We examined the ability of two human cytosolic transaminases, aspartate aminotransferase (GOT1) and alanine aminotransferase (GPT), to transform their preferred substrates whilst discriminating against similar metabolites. This offers an opportunity to survey our current understanding of enzyme selectivity and specificity in a biological context. Substrate selectivity can be quantitated based on the ratio of the kcat /KM values for two alternative substrates (the ‘discrimination index’). After assessing the advantages, implications and limits of this index, we analyzed the reactions of GOT1 and GPT with alternative substrates that are metabolically available and show limited structural differences with respect to the preferred substrates. The transaminases’ observed selectivities were remarkably high. In particular, GOT1 reacted ~106-fold less efficiently when the side-chain carboxylate of the ’physiological’ substrates (aspartate and glutamate) was replaced by an amido group (asparagine and glutamine). This represents a current empirical limit of discrimination associated with this chemical difference. The structural basis of GOT1 selectivity was addressed through substrate docking simulations, which highlighted the importance of electrostatic interactions and proper substrate positioning in the active site. We briefly discuss the biological implications of these results and the possibility of using kcat /KM values to derive a global measure of enzyme specificity.

Using Steady-State Kinetics to Quantitate Substrate Selectivity and Specificity: A Case Study with Two Human Transaminases / Peracchi, A.; Polverini, E.. - In: MOLECULES. - ISSN 1420-3049. - 27:4(2022), p. 1398.1398. [10.3390/molecules27041398]

Using Steady-State Kinetics to Quantitate Substrate Selectivity and Specificity: A Case Study with Two Human Transaminases

Peracchi A.
;
Polverini E.
2022

Abstract

We examined the ability of two human cytosolic transaminases, aspartate aminotransferase (GOT1) and alanine aminotransferase (GPT), to transform their preferred substrates whilst discriminating against similar metabolites. This offers an opportunity to survey our current understanding of enzyme selectivity and specificity in a biological context. Substrate selectivity can be quantitated based on the ratio of the kcat /KM values for two alternative substrates (the ‘discrimination index’). After assessing the advantages, implications and limits of this index, we analyzed the reactions of GOT1 and GPT with alternative substrates that are metabolically available and show limited structural differences with respect to the preferred substrates. The transaminases’ observed selectivities were remarkably high. In particular, GOT1 reacted ~106-fold less efficiently when the side-chain carboxylate of the ’physiological’ substrates (aspartate and glutamate) was replaced by an amido group (asparagine and glutamine). This represents a current empirical limit of discrimination associated with this chemical difference. The structural basis of GOT1 selectivity was addressed through substrate docking simulations, which highlighted the importance of electrostatic interactions and proper substrate positioning in the active site. We briefly discuss the biological implications of these results and the possibility of using kcat /KM values to derive a global measure of enzyme specificity.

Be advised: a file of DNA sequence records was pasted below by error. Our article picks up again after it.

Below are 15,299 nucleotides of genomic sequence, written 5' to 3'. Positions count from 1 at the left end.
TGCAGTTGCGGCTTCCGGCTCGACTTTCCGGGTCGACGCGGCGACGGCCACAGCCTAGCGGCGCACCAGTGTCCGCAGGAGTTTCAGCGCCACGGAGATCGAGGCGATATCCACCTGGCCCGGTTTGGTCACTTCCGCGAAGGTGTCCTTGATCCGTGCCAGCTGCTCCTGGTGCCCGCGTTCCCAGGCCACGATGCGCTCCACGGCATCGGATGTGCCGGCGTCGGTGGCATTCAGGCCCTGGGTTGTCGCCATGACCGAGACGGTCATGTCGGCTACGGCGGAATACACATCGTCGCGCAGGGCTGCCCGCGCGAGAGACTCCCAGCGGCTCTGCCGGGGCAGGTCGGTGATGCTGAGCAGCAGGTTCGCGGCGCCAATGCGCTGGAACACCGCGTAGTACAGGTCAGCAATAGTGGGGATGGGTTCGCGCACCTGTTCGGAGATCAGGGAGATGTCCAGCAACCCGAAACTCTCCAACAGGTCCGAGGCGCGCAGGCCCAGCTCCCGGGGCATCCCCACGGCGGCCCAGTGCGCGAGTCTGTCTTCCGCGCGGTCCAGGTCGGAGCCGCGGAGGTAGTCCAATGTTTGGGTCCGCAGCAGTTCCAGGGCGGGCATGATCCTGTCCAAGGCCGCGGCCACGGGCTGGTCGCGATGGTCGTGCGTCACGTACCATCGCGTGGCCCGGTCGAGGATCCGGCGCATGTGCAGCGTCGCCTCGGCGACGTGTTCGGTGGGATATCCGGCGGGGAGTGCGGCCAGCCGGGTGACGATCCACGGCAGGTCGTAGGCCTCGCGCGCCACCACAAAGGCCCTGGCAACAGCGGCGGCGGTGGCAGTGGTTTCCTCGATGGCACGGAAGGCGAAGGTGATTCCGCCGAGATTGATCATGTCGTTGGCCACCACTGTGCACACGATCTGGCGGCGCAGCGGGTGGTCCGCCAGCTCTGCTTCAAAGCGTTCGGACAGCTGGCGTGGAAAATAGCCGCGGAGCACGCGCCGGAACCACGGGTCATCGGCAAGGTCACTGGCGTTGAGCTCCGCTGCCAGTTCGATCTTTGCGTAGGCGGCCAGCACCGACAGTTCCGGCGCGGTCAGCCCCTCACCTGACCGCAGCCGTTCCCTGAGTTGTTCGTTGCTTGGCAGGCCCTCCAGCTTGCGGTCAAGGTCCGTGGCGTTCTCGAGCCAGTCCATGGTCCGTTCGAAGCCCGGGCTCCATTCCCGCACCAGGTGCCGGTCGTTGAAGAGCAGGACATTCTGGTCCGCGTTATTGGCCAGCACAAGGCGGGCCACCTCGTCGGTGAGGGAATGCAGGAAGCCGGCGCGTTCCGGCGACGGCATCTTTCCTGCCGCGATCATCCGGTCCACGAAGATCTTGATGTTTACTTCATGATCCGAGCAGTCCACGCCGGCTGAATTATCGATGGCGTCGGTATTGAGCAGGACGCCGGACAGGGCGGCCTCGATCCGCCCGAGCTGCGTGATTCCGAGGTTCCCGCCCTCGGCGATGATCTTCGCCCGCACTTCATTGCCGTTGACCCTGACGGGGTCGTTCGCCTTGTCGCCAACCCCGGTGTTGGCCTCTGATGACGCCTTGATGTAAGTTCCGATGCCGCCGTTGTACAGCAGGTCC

Using Steady-State Kinetics to Quantitate Substrate Selectivity and Specificity: A Case Study with Two Human Transaminases / Peracchi, A.; Polverini, E.. - In: MOLECULES. - ISSN 1420-3049. - 27:4(2022), p. 1398.1398. [10.3390/molecules27041398]
File in questo prodotto:
File Dimensione Formato  
2022_Peracchi_Molecules.pdf

accesso aperto

Descrizione: Articolo principale
Tipologia: Versione (PDF) editoriale
Licenza: Creative commons
Dimensione 809.91 kB
Formato Adobe PDF
809.91 kB Adobe PDF Visualizza/Apri
2022_Peracchi_Suppl_mat_Molecules.zip

accesso aperto

Descrizione: Materiale supplementare
Tipologia: Altro materiale allegato
Licenza: Creative commons
Dimensione 498.91 kB
Formato Zip File
498.91 kB Zip File Visualizza/Apri

I documenti in IRIS sono protetti da copyright e tutti i diritti sono riservati, salvo diversa indicazione.

Utilizza questo identificativo per citare o creare un link a questo documento: http://hdl.handle.net/11381/2920169
Citazioni
  • ???jsp.display-item.citation.pmc??? ND
  • Scopus 1
  • ???jsp.display-item.citation.isi??? 1
social impact